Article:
But Rant Boy? Truth to tell, I only occasionally bother to find out about Rant Boy's "attacks" on me.

The Internet is fun, but the people who get "killed" there don't really die. So unless real crime is involved, just let Rant Boy rant.

2. The Human Rights Commissions were encouraged because they would be a special, less accountable tribunal for dealing with "really bad" people (like racists and anti-Semites).

But that is a bad idea.

Inevitably, people will get classified as really bad precisely so that they can be attacked in a less accountable court. For example, "hate" can be a very elastic category. All sorts of ideas that mainstream or bland people don't like can be waltzed into the category for that exact purpose.

This weapon should not be left lying around for just anyone to use.

3. There IS a big problem with anti-Semitism in the world today. Anti-Semitism is supported by some governments for political reasons. The Iranian president denies that the Holocaust occurred, and Iran is credibly believed to be reaching nuclear capability.

THAT kind of thing is a serious government-to-government issue. It is not just someone's "government job," persecuting skinheads and boneheads for a living. Could that be one reason why our federal government has been silent in the face of the rising tide of concern and accusations about the HRCs' operations?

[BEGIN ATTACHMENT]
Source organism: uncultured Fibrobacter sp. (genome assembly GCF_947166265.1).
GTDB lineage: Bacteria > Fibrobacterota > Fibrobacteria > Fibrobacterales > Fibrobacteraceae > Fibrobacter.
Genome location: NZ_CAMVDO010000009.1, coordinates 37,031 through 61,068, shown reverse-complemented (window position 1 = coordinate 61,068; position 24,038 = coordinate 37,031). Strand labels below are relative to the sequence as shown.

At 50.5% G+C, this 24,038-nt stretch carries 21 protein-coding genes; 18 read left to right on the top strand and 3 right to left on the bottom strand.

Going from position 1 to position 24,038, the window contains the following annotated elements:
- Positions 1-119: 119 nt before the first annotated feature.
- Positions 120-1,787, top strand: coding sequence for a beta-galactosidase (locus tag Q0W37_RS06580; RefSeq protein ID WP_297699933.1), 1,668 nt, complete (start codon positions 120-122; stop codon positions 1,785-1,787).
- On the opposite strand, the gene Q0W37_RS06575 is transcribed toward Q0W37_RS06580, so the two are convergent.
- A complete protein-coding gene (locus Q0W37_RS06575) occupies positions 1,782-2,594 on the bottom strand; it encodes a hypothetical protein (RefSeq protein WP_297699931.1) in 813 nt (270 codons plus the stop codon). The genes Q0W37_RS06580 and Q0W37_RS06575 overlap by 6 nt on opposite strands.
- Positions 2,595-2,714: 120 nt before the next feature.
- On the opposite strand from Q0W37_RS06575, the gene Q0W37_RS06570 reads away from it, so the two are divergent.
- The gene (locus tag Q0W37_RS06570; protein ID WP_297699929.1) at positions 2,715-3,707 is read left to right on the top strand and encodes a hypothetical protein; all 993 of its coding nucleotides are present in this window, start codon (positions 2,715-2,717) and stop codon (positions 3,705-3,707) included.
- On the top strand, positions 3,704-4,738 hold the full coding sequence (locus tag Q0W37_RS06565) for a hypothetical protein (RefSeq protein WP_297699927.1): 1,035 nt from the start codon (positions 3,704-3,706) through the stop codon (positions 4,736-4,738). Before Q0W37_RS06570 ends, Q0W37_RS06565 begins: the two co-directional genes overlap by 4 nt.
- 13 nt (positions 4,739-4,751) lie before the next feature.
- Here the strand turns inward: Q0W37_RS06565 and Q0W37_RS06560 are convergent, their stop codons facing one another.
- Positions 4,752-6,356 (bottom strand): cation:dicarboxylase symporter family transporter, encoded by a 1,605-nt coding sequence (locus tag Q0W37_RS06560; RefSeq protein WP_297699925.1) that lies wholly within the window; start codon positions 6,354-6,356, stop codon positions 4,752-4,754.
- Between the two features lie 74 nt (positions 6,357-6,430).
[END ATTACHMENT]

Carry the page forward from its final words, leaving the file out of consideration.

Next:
4. HRCs should go the way of the tyrannosaur. It was big and bad, and it should be dead. Only real harms should be actionable. And they should be dealt with by real police, under real laws.

Look, I'm an example, okay?

I get an amazing amount of mail from people who don't know me but seem to intensely dislike me anyway. I have little doubt that some of them would like to fix me good.

They urgently need to get a life, in my view. Couldn't they at LEAST hate someone who is actually a part of their real life - a relative, maybe, or an ex-spouse? No one can choose their relatives or change their ex-spouses but anyone can just not visit a blog that enrages them.

I don't NEED protection from Rant Boy, nor does anyone. In the unlikely event that such a person makes a credible physical threat, that WOULD be a matter for the real police, not the HRC's Keystone cops, as Ezra Levant calls them.

5. Right now, we need a Royal Commission on the current workings of Human Rights Commissions! Many people may have been harmed - delayed or denied justice or right - to use the terms of Magna Carta itself.

And many such people are not articulate. They are not Mark Steyns or Ezra Levants. They just go away broken, and unable to explain exactly what happened to them.

Precisely the beauty of Royal Commissions is that they begin the difficult and patient process of hearing from such people and piecing together their stories, forming a general picture that leads to findings of fact.

I think - from what I have heard - that the Government of Canada and its ten provinces will be shocked at what has been done in their names. But today, at least, I can be proud.